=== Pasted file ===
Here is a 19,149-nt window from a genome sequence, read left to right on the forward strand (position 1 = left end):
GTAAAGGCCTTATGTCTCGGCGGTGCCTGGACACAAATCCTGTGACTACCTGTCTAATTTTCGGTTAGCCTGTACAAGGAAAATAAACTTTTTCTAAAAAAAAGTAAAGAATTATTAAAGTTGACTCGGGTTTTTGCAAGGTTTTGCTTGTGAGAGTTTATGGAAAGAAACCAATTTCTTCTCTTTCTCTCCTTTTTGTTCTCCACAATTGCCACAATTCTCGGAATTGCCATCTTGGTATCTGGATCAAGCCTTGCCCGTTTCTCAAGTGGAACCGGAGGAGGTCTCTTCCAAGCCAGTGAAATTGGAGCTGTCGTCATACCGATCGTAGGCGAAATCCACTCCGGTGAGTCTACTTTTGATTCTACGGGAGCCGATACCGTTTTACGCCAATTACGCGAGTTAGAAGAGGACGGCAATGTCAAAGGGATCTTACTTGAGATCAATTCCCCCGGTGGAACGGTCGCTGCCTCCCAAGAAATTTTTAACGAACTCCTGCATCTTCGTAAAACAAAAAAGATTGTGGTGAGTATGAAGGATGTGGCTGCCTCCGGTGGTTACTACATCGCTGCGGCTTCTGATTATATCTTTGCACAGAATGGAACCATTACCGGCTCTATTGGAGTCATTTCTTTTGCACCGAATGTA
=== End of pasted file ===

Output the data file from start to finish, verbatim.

Here is a 19,149-nt window from a genome sequence, read left to right on the forward strand (position 1 = left end):
GTAAAGGCCTTATGTCTCGGCGGTGCCTGGACACAAATCCTGTGACTACCTGTCTAATTTTCGGTTAGCCTGTACAAGGAAAATAAACTTTTTCTAAAAAAAAGTAAAGAATTATTAAAGTTGACTCGGGTTTTTGCAAGGTTTTGCTTGTGAGAGTTTATGGAAAGAAACCAATTTCTTCTCTTTCTCTCCTTTTTGTTCTCCACAATTGCCACAATTCTCGGAATTGCCATCTTGGTATCTGGATCAAGCCTTGCCCGTTTCTCAAGTGGAACCGGAGGAGGTCTCTTCCAAGCCAGTGAAATTGGAGCTGTCGTCATACCGATCGTAGGCGAAATCCACTCCGGTGAGTCTACTTTTGATTCTACGGGAGCCGATACCGTTTTACGCCAATTACGCGAGTTAGAAGAGGACGGCAATGTCAAAGGGATCTTACTTGAGATCAATTCCCCCGGTGGAACGGTCGCTGCCTCCCAAGAAATTTTTAACGAACTCCTGCATCTTCGTAAAACAAAAAAGATTGTGGTGAGTATGAAGGATGTGGCTGCCTCCGGTGGTTACTACATCGCTGCGGCTTCTGATTATATCTTTGCACAGAATGGAACCATTACCGGCTCTATTGGAGTCATTTCTTTTGCACCGAATGTA